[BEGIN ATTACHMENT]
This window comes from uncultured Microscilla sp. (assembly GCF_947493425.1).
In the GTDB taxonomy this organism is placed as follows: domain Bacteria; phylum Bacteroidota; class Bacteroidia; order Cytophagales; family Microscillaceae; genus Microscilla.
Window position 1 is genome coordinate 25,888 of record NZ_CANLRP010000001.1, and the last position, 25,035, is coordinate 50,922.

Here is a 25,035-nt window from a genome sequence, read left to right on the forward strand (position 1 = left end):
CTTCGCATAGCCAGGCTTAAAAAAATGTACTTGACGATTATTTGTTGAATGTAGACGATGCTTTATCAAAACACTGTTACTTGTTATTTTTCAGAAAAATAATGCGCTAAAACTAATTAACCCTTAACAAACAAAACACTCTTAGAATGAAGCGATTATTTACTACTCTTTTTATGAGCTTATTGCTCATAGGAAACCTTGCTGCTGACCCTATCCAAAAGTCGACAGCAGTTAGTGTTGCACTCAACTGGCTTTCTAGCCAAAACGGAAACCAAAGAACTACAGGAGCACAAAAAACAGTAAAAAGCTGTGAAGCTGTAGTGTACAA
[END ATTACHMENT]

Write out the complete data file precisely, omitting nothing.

This window comes from uncultured Microscilla sp. (assembly GCF_947493425.1).
In the GTDB taxonomy this organism is placed as follows: domain Bacteria; phylum Bacteroidota; class Bacteroidia; order Cytophagales; family Microscillaceae; genus Microscilla.
Window position 1 is genome coordinate 25,888 of record NZ_CANLRP010000001.1, and the last position, 25,035, is coordinate 50,922.

Here is a 25,035-nt window from a genome sequence, read left to right on the forward strand (position 1 = left end):
CTTCGCATAGCCAGGCTTAAAAAAATGTACTTGACGATTATTTGTTGAATGTAGACGATGCTTTATCAAAACACTGTTACTTGTTATTTTTCAGAAAAATAATGCGCTAAAACTAATTAACCCTTAACAAACAAAACACTCTTAGAATGAAGCGATTATTTACTACTCTTTTTATGAGCTTATTGCTCATAGGAAACCTTGCTGCTGACCCTATCCAAAAGTCGACAGCAGTTAGTGTTGCACTCAACTGGCTTTCTAGCCAAAACGGAAACCAAAGAACTACAGGAGCACAAAAAACAGTAAAAAGCTGTGAAGCTGTAGTGTACAA